American Weakness and Iranian Missiles Are Pushing the Gulf States into the Arms of China

By developing an impressive arsenal of attack drones, rockets, and cruise and ballistic missiles, the Islamic Republic has achieved a decisive advantage over its neighbors, including Saudi Arabia and the United Arab Emirates. Most importantly, the Iranians have learned how to use these weapons in concert, in ways that can overwhelm even the most sophisticated American-made defensive systems. The U.S., for its part, has shown itself reluctant to respond to Iranian aggression against its Gulf allies, or even against its own soldiers. Michael Doran and Can Kasapoğlu examine the political and strategic dimensions of this situation, which has implications for Russia and China as well as the Middle East:

The United States has the military capabilities to prevent Iran from advancing toward a nuclear bomb and to deter it from threatening its neighbors—and it can do so without sparking a major war. It has more than enough might to reassure allies such as Saudi Arabia and the United Arab Emirates that they can rest comfortably under the American power umbrella. What is more, these allies want to remain inside the American system. The erosion of the American order is therefore more the result of confusion in Washington than of objective shifts in global power.

Saudi Arabia and the UAE have been on the receiving end of sophisticated Iranian missiles and drones for around five years now. The immunity from counterattack that Iran has enjoyed has emboldened it to support Russia. Moreover, it has set America’s Gulf allies on a quest for security that, increasingly, is taking them out of the arms of the United States and into the waiting embrace of China. The week before last, the Saudi Foreign Ministry announced no less than three summit meetings among the Saudis, the Gulf States, and regional Arab countries with the Chinese, concurrent with the anticipated visit of China’s President Xi Jinping to the kingdom.

If today Venezuela were to import the Soumar, an Iranian long-range cruise missile based on the Soviet-Russian Kh-55 line of missiles, it would probably have difficulty hitting targets inside the United States. Its range will increase, however, once the [removal of sanctions and embargos under the nuclear deal] facilitates the integration of Western components. Cities such as Miami and New Orleans will easily fall into the crosshairs of the anti-American regime in Caracas, posing a direct strategic threat to the American homeland.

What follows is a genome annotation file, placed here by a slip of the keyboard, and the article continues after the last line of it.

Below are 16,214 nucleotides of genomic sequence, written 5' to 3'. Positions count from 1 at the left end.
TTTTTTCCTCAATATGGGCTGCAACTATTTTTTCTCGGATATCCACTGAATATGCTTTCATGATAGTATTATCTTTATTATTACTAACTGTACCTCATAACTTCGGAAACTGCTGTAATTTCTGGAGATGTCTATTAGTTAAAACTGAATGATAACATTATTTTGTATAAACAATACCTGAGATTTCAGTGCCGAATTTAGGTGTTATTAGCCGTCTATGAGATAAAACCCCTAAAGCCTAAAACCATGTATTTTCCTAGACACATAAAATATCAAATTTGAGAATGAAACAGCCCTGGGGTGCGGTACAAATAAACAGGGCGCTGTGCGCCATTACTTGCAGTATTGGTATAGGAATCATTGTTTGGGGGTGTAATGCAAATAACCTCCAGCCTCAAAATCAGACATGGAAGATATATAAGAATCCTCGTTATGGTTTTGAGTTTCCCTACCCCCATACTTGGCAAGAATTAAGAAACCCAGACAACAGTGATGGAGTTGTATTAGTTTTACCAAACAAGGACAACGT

China now holds the balance between Iran and the Gulf States with respect to the very weapons that give Iran its disruptive military edge. Xi Jinping has managed to insinuate China into the balance of power between America’s Gulf allies and Iran.

Read more at Tablet

More about: China, Iran, Russia, Saudi Arabia, U.S. Foreign policy, United Arab Emirates

While Israel Is Distracted on Two Fronts, Iran Is on the Verge of Building Nuclear Weapons

Iran recently announced its plans to install over 1,000 new advanced centrifuges at its Fordow nuclear facility. Once they are up and running, the Institute for Science and International Security assesses, Fordow will be able to produce enough highly enriched uranium for three nuclear bombs in a mere ten days. The U.S. has remained indifferent. Jacob Nagel writes:

For more than two decades, Iran has continued its efforts to enhance its nuclear-weapons capability—mainly by enriching uranium—causing Israel and the world to concentrate on the fissile material. The International Atomic Energy Agency recently confirmed that Iran has a huge stockpile of uranium enriched to 60 percent, as well as more enriched to 20 percent, and the IAEA board of governors adopted the E3 (France, Germany, UK) proposed resolution to censure Iran for the violations and lack of cooperation with the agency. The Biden administration tried to block it, but joined the resolution when it understood its efforts to block it had failed.

To clarify, enrichment of uranium above 20 percent is unnecessary for most civilian purposes, and transforming 20-percent-enriched uranium to the 90-percent-enriched product necessary for producing weapons is a relatively small step. Washington’s reluctance even to express concern about this development appears to stem from an unwillingness to acknowledge the failures of President Obama’s nuclear policy. Worse, writes Nagel, it is turning a blind eye to efforts at weaponization. But Israel has no such luxury:

Israel must adopt a totally new approach, concentrating mainly on two main efforts: [halting] Iran’s weaponization actions and weakening the regime hoping it will lead to its replacement. Israel should continue the fight against Iran’s enrichment facilities (especially against the new deep underground facility being built near Natanz) and uranium stockpiles, but it should not be the only goal, and for sure not the priority.

The biggest danger threatening Israel’s existence remains the nuclear program. It would be better to confront this threat with Washington, but Israel also must be fully prepared to do it alone.

Read more at Ynet

More about: Iran nuclear program, Israeli Security, Joseph Biden, U.S. Foreign policy